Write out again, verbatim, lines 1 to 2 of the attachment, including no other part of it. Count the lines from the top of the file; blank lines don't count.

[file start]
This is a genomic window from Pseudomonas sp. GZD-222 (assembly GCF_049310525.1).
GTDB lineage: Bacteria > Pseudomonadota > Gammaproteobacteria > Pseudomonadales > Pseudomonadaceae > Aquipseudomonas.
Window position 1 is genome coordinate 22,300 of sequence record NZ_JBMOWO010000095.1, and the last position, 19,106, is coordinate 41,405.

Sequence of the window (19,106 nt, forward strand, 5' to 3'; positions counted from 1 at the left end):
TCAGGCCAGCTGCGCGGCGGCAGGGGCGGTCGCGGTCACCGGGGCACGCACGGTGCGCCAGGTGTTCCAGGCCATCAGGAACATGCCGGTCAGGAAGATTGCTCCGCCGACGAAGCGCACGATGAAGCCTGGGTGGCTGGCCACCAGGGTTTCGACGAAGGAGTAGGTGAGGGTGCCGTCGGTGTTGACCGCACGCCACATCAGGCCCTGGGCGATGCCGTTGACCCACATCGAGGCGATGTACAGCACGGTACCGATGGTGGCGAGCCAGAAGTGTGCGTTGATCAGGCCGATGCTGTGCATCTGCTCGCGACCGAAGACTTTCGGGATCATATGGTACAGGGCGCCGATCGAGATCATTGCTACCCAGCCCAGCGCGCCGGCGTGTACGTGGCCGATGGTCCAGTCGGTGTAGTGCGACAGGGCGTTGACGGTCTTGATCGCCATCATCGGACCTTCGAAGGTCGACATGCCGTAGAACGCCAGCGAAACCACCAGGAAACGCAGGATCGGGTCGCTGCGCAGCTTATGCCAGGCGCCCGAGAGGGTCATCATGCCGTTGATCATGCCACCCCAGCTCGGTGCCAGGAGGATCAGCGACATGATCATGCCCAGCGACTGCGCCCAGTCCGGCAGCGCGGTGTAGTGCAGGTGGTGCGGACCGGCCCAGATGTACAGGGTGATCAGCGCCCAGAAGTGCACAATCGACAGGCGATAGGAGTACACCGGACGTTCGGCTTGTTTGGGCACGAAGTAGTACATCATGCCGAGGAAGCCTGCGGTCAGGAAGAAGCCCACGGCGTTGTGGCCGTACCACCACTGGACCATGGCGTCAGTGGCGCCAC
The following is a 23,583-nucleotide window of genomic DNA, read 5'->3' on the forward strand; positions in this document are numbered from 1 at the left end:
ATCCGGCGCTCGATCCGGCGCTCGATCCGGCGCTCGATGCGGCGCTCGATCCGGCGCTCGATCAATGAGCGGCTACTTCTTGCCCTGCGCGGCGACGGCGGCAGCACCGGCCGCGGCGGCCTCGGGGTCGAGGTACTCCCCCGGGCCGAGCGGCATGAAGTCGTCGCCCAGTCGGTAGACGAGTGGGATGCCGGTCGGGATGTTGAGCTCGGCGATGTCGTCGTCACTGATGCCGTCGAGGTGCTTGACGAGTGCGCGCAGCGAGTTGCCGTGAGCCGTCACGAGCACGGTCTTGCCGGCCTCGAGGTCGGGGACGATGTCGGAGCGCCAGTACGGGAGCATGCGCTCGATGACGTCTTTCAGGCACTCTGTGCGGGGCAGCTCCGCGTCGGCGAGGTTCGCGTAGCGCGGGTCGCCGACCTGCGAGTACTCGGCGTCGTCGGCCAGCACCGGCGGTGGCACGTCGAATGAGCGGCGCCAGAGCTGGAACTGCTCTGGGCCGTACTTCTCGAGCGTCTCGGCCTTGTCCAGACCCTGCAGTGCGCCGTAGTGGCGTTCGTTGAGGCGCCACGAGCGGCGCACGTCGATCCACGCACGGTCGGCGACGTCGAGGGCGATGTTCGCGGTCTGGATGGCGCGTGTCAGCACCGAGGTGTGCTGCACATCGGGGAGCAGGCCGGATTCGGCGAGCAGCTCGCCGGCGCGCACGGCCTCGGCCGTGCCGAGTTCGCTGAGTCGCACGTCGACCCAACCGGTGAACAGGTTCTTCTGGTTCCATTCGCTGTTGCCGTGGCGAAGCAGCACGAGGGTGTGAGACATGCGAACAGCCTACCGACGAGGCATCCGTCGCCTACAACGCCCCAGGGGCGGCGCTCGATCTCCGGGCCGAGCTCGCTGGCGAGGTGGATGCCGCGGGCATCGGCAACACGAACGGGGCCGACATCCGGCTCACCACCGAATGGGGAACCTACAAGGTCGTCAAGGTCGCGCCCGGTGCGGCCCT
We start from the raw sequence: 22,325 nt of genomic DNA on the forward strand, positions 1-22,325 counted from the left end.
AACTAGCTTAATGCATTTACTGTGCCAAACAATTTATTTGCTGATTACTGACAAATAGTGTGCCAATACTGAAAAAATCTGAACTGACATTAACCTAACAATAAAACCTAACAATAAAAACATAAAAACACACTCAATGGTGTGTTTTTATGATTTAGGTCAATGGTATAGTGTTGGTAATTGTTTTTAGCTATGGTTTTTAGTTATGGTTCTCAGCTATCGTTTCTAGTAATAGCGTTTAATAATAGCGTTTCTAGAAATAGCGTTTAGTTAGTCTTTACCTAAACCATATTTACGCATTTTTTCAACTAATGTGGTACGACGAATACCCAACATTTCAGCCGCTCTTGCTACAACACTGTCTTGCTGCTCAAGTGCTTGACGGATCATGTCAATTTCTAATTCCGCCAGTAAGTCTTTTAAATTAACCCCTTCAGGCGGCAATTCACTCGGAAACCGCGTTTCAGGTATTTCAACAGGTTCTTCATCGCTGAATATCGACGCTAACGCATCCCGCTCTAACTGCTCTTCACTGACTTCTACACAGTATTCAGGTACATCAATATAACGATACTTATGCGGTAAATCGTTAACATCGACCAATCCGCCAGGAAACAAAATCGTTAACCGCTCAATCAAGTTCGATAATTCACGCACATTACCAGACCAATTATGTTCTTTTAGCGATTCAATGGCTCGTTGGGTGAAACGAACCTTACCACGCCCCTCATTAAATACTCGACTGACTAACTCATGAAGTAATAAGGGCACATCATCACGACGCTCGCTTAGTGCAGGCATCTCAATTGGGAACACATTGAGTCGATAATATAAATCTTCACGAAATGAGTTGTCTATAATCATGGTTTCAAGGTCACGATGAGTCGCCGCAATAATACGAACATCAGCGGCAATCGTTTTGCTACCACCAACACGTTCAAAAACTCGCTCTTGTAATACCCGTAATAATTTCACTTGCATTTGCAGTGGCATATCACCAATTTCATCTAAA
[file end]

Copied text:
This is a genomic window from Pseudomonas sp. GZD-222 (assembly GCF_049310525.1).
GTDB lineage: Bacteria > Pseudomonadota > Gammaproteobacteria > Pseudomonadales > Pseudomonadaceae > Aquipseudomonas.